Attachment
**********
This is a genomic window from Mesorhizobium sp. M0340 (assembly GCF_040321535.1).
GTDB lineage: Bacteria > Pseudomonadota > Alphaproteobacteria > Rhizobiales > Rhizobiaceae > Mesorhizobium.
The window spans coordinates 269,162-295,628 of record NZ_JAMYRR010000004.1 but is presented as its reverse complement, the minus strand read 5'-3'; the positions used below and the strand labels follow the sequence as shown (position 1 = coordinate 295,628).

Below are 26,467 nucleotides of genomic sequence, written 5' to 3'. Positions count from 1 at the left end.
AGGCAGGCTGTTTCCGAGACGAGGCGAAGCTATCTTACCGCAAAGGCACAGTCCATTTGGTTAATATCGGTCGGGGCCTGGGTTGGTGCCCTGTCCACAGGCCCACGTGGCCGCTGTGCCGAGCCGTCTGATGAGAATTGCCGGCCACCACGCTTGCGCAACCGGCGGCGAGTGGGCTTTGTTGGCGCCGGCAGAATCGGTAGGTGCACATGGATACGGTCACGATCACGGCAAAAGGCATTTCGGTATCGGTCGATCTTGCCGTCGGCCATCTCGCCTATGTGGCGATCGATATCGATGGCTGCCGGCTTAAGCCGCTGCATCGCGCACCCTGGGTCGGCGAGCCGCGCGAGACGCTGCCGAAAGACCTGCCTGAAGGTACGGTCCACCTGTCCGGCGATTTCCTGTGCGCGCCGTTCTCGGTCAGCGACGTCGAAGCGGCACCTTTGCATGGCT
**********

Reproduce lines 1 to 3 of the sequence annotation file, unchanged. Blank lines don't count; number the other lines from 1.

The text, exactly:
This is a genomic window from Mesorhizobium sp. M0340 (assembly GCF_040321535.1).
GTDB lineage: Bacteria > Pseudomonadota > Alphaproteobacteria > Rhizobiales > Rhizobiaceae > Mesorhizobium.
The window spans coordinates 269,162-295,628 of record NZ_JAMYRR010000004.1 but is presented as its reverse complement, the minus strand read 5'-3'; the positions used below and the strand labels follow the sequence as shown (position 1 = coordinate 295,628).